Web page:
The really good news came on Thursday morning — my genetic testing came back negative! This was something that was building inside me each day since the test. I was convinced the test would come back positive and I would have to make some hard decisions on surgery which would be much more serious than the planned lumpectomy and also involve a much longer recovery process. My mother died of breast cancer in 1977, she battled for 10 years and was 53 when she died. Horrific traffic on Thursday morning made it likely that I was going to be late for my first appointment of the day with my genetic counselor so I called her. When she said “don’t worry about it — our appointment won’t be very long” I felt like a huge weight was lifted off of me. We changed that appointment to later this week to discuss further but I don’t have any of the genes and that means neither does my daughter.
The rest of the day’s appointments — all part of my “new normal” — included a lot of mammography pics and needle pokes and even a card to show security if I get stopped at a bridge or tunnel or airport — seems I was radioactive for a few days.
With the genetic issue taken off the table and seeing so many children’s beds and stretchers in the halls really made what I’m going through feel way less overwhelming. One of my nurses recognized me and we went on to discuss triathlon, she’s done quite a few triathlons herself.
Friday morning arrived all too quickly. I carefully drank the 12 ounces of liquid I was allowed which meant one glass of water and one small cup of coffee. Off to the MSK Josie Robertson Surgery Center for my 8:45 AM scheduled arrival time. (I’m not dyslexic but I keep seeing this as “JSRC”). This almost felt like checking into a hotel — beautiful facility and extremely gracious staff. My pre-op room was on the corner with huge windows overlooking the East River and the 59th Street Bridge. Brought back so many good memories of being part of the SEA Paddle around Manhattan on my stand-up paddle board and running over that bridge many times in the NYC Marathon. I mentioned something about the SEA Paddle to my nurses and suggested they should check the date for this year and watch for the paddlers go by. Seemed one of the nurses had seen it from her apartment and was familiar with the event. Well, one thing led to another and it turned out they both hope to do a triathlon one day. I introduced them to the Women for Tri Facebook group and we had a great time talking about how to get ready to get to that start line. All of this meant the time passed very quickly and it was time for me to walk to the operating room.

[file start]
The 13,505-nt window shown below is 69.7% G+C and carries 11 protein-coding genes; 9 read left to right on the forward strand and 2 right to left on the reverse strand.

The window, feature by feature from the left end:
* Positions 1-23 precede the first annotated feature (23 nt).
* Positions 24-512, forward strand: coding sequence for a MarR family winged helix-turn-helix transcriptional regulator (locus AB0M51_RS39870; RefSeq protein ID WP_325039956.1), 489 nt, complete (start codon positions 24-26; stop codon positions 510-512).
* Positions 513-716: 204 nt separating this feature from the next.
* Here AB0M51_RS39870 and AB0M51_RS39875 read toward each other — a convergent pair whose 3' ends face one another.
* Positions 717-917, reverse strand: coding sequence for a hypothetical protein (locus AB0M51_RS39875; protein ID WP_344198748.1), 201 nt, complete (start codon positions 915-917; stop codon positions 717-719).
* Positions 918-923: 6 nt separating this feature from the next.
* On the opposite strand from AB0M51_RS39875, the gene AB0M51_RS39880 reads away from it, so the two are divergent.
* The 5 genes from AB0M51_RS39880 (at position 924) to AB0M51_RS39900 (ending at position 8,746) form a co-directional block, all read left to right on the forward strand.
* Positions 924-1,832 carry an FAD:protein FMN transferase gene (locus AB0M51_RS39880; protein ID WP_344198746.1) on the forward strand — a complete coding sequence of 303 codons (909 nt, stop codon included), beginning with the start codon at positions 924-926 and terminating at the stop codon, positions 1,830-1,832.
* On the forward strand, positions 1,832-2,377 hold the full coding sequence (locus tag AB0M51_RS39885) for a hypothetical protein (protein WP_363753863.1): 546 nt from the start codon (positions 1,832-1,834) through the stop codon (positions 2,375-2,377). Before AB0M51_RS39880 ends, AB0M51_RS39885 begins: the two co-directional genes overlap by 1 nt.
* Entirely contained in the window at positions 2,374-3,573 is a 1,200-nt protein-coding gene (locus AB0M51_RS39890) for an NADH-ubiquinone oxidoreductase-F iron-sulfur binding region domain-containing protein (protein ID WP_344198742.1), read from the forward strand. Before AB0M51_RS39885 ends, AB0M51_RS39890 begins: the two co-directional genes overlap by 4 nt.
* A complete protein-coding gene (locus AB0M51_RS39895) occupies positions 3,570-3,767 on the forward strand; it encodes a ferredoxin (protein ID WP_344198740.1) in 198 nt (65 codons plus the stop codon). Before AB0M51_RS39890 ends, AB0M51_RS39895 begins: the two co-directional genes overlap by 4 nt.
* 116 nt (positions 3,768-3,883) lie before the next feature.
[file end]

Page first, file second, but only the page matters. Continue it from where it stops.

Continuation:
Wow, it seemed to me there must be several people who would be getting operated on in that room — it was huge! So many people and machines. Only one place for someone to lay down though. I was greeted so warmly by my surgeon, Dr. Mahmoud El-Tamir. He asked how I felt and when I said I was relieved after the genetic testing results he said he was never worried about them. I hope he’s right about everything. I remember sitting down, being told I was getting something to help me relax and the next thing I remember is waking up in the recovery room.
I was told that I could “resume normal activity” in 24 hours, among my other discharge instructions. That really made me laugh and I tried to explain what my previous “normal” activity was. She modified that with “use your judgment and don’t push”. I specifically asked about swimming and she said yes.
My surgery started at 10:15 AM, by 12:35 I was starting to be discharged and we were in the car driving home at 1:15 PM the same day.
Saturday was spent mostly at home relaxing and catching up with some friends and family. I took a very short and slow swim on Sunday but decided against swimming today. I got a call from my surgeon’s office this morning. She asked if I was doing my exercises and I said that I had taken a short swim yesterday and she stopped me and said absolutely no swimming till after my April 17 follow-up appointment with my surgeon. My prescribed exercise routine includes deep breathing, shoulder shrugs and reaching my arms straight up. I’ve done them a couple of times today with no problem. In addition to some easy spinning on the stationary bike and some walking on the treadmill.
Among the best advice I’ve gotten is from my friend, Kyrsten. Make myself a training plan for my recovery. Work less. Sleep more. Really focus on my eating. Deep breathing, shoulder shrugs and arm reaches. And bide my time till my April 17th appointment with my surgeon and then my April 27 appointment with my oncologist. She is a specialist in the wild card of the “triple negative” part of my diagnosis. I’m trying not to read too much online about treatment before my appointment with Dr. Tiffany Traina. It’s her specialty and I can’t imagine I’m going to find out more than she can tell me by searching online. And all these things are hard to accept as part of my vocabulary. Part of the “new normal”.
I feel like this is a very boring post but I wanted to bring anyone who’s interested up to date with what’s going on. Let’s get from here to April 17 with as much good energy and healing as I can muster.